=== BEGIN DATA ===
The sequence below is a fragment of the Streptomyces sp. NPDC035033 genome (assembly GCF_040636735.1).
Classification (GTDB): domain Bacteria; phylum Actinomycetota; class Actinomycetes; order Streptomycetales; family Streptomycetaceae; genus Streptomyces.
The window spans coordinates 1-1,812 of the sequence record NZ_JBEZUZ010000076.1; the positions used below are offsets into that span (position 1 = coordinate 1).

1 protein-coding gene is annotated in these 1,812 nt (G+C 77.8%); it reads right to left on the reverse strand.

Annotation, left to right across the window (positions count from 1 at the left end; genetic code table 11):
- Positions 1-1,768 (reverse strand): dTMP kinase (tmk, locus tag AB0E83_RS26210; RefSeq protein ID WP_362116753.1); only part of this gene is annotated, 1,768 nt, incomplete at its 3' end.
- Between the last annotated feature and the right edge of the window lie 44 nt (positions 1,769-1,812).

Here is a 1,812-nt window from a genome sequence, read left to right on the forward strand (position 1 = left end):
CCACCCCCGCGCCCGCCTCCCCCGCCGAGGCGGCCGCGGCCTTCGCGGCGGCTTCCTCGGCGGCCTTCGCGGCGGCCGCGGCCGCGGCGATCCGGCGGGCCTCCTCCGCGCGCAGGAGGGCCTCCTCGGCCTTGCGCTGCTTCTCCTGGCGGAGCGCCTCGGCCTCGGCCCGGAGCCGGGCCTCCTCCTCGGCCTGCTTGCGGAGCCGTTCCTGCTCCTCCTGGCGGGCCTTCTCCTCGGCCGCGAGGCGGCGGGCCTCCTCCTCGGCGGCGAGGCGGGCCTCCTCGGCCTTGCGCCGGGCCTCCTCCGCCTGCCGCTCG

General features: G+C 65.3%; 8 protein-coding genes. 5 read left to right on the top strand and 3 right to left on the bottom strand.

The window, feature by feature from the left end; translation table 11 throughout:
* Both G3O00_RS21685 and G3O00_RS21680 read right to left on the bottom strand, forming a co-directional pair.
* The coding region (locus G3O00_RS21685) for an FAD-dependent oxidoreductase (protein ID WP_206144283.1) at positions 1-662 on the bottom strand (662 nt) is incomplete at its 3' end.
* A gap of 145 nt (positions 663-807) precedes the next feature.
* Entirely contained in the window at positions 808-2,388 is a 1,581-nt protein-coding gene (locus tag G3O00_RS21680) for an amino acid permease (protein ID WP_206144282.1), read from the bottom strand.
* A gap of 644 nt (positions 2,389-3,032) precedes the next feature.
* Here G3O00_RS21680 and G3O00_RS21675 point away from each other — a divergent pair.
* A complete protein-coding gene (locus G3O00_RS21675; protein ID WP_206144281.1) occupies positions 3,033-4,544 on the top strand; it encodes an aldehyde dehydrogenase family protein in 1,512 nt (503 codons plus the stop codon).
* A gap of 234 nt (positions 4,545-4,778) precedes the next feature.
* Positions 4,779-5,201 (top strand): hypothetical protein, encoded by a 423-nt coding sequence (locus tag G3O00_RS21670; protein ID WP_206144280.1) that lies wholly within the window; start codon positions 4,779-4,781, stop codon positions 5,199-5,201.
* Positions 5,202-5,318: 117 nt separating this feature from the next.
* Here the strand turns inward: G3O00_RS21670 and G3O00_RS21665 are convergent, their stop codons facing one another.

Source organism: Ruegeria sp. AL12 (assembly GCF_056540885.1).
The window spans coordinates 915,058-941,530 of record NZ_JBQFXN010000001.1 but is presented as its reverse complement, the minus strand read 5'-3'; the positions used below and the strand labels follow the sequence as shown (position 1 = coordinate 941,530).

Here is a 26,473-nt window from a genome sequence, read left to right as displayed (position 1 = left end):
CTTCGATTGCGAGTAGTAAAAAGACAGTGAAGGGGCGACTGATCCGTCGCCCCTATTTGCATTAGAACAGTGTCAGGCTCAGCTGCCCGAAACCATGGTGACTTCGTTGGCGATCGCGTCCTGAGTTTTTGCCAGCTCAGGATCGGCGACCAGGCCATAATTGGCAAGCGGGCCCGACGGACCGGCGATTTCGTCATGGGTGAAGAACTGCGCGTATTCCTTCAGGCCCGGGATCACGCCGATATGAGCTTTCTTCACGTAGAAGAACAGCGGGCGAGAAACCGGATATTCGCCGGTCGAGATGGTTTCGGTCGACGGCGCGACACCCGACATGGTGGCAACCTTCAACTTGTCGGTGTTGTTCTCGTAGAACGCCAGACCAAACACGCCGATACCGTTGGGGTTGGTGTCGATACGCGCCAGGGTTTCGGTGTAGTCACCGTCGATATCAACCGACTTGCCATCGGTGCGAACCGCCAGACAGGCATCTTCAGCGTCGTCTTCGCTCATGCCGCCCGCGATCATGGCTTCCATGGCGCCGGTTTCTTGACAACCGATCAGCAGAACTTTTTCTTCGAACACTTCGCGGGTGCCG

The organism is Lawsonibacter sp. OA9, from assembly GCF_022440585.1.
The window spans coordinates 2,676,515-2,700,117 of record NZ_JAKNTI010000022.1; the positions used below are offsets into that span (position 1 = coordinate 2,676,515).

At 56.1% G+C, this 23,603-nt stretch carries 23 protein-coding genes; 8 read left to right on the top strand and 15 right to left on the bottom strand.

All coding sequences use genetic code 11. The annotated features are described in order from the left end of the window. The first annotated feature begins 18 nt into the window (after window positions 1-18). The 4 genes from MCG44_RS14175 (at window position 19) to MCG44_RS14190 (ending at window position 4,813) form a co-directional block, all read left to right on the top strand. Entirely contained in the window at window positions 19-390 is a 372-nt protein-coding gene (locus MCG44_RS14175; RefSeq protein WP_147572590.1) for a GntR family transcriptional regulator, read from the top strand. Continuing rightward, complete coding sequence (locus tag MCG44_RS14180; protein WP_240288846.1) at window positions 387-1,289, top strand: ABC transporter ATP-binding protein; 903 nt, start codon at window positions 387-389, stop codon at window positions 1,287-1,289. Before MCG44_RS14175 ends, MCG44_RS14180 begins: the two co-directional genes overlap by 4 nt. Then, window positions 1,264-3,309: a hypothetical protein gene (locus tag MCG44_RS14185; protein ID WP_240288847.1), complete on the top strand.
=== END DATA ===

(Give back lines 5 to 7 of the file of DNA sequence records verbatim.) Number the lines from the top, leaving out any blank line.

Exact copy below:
Annotation, left to right across the window (positions count from 1 at the left end; genetic code table 11):
- Positions 1-1,768 (reverse strand): dTMP kinase (tmk, locus tag AB0E83_RS26210; RefSeq protein ID WP_362116753.1); only part of this gene is annotated, 1,768 nt, incomplete at its 3' end.
- Between the last annotated feature and the right edge of the window lie 44 nt (positions 1,769-1,812).